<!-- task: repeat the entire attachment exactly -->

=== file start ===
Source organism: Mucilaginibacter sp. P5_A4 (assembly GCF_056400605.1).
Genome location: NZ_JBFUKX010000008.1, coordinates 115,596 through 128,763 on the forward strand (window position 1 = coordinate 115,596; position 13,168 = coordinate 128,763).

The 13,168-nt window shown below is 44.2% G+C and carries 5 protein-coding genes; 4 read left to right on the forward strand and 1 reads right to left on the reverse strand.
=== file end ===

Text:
Source organism: Mucilaginibacter sp. P5_A4 (assembly GCF_056400605.1).
Genome location: NZ_JBFUKX010000008.1, coordinates 115,596 through 128,763 on the forward strand (window position 1 = coordinate 115,596; position 13,168 = coordinate 128,763).

The 13,168-nt window shown below is 44.2% G+C and carries 5 protein-coding genes; 4 read left to right on the forward strand and 1 reads right to left on the reverse strand.